Wednesday 23 November 2016
Good morning and welcome to Day 3 of Open Week. Our first question comes from the MOD:
Good morning, Your open week is very timely, thank you.
My husband is currently considering raising a concern/complaint to the Civil Service Commission with regard to an external recruitment campaign run by the MOD. I realise that you cannot comment upon individual cases however can you please advise the process involved and what the potential outcome could be?
Additionally would you perceive that discounting previous service from 20 years previously as indirect discrimination?
Thank you for your Question.
Before the Commission will consider a complaint, the complainant must first officially complain to the recruiting Department concerned explaining why s/he believes that a recruitment process has breached the legal requirement of appointment on merit following a fair and open competition. If, once the complaint has been investigated by the Department, s/he remains dissatisfied, s/he may refer the matter to the Commission. We will ask the complainant to provide a copy of their final adjudication from the Department. We will then contact the Department to obtain any necessary information to investigate the case. Two Civil Service Commissioners will then consider the case and we will issue a findings document to both the Department and the complainant.
If a complaint is upheld, the Commission can:
- make recommendations to the department or agency and ask how it will resolve the situation;
- request a written apology and seek assurances that action is being taken;
- publicise the nature of the complaint, in an anonymised form, in its Annual Report;
- issue a public statement where it has very strong concerns about the seriousness with which an organisation is taking its recommendations.
The Commission cannot order:
- the payment of compensation;
- a department or agency to apologise to a complainant;
- that an individual be appointed or that an appointment be terminated.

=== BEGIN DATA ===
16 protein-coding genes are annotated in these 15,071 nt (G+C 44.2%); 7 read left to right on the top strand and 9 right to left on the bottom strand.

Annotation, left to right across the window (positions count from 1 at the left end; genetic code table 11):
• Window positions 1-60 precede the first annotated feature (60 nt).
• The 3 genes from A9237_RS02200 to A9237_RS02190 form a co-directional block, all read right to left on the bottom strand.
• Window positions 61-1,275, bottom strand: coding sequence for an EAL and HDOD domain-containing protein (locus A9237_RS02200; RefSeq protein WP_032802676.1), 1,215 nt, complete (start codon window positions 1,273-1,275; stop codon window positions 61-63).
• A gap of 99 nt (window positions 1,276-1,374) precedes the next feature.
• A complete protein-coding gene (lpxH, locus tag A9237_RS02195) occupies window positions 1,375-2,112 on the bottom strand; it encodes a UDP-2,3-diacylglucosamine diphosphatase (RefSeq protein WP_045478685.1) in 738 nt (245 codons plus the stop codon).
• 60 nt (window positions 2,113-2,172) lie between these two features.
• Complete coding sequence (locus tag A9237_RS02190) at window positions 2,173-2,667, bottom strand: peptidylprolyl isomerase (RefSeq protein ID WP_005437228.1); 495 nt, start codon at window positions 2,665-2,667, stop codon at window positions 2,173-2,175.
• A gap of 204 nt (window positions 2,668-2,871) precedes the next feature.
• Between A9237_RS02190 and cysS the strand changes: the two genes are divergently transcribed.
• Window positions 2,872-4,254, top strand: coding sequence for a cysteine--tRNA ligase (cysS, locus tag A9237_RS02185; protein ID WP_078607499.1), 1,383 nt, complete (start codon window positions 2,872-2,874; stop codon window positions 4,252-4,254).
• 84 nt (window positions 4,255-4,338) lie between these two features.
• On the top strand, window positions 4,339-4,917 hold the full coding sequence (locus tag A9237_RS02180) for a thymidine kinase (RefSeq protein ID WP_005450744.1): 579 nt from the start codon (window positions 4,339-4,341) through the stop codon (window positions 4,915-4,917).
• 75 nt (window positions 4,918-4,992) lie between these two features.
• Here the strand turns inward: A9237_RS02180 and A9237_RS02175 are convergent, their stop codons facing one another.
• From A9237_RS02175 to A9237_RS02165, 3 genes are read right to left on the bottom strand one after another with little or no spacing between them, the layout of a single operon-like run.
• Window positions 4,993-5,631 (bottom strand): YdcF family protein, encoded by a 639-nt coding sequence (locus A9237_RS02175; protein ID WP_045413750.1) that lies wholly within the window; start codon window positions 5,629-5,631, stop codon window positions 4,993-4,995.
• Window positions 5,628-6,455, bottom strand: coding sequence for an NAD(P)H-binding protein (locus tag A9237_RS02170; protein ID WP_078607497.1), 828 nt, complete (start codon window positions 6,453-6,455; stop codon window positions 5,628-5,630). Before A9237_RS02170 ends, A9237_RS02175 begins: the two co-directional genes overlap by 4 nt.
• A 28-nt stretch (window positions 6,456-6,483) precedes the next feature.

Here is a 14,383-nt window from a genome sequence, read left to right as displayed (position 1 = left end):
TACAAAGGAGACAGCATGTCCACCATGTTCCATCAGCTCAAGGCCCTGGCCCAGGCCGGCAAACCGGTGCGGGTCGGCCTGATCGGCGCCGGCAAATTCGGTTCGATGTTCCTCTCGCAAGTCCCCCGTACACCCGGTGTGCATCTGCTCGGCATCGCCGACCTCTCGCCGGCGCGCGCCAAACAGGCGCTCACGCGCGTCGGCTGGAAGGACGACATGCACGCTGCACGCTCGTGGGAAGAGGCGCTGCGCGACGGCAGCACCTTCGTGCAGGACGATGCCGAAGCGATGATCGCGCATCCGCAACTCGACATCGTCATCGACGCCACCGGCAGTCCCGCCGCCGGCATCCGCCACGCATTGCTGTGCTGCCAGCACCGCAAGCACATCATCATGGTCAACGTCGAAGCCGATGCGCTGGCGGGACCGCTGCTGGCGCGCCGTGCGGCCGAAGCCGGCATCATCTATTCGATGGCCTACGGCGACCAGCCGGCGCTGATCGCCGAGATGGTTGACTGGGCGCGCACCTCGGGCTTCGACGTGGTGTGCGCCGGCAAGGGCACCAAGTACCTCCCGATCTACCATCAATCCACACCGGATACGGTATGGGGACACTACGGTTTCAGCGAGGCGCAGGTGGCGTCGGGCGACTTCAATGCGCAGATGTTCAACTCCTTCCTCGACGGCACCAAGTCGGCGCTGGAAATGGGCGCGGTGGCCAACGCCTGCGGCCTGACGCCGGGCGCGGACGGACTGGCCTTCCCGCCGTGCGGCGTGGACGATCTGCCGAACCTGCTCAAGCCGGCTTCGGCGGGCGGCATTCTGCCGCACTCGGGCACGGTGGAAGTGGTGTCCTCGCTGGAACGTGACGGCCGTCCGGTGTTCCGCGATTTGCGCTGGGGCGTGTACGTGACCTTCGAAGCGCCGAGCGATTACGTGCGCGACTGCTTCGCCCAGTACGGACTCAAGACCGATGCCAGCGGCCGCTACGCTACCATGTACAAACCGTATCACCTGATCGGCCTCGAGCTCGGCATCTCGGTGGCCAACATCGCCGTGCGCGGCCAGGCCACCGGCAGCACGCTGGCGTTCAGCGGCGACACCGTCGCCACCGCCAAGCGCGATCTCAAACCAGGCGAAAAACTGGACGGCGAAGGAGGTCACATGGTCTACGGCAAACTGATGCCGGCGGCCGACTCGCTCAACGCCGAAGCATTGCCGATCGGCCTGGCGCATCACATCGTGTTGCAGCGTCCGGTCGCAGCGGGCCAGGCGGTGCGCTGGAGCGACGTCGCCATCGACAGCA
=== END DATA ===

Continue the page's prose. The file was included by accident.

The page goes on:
Please see our guide to bringing a complaint under the Recruitment Principles for your information: http://civilservicecommission.independent.gov.uk/wp-content/uploads/2014/12/Guide-to-Recruitment-Principles-Complaints2.pdf
At this stage I am afraid that I would not be able to comment further on the case. Issues of discrimination should generally be pursued under the relevant legislation and may not be in scope for our consideration.
First Civil Service Commissioner
Our next question comes from Olivia who works at the MOD:
I recently applied for a new role within the MOD, which is now using the ‘blind’ recruitment forms. I was asked not to give any information that would indicate my gender, ethnicity or age; which in principle I support. The form, however, requested the dates of any qualifications I had received – which gives away my age. I have also done a lot of voluntary work with Girl guiding and as I have gained many skills from this I include it on my applications. This means that my gender was then also revealed. I am a 26 year old female, but work in a department that has an average age of 45 and is roughly 70% male, so I know that these details make me stand out, for good or ill. I do not want to be judged on these characteristics, but attempting to hide them appears to make them more obvious.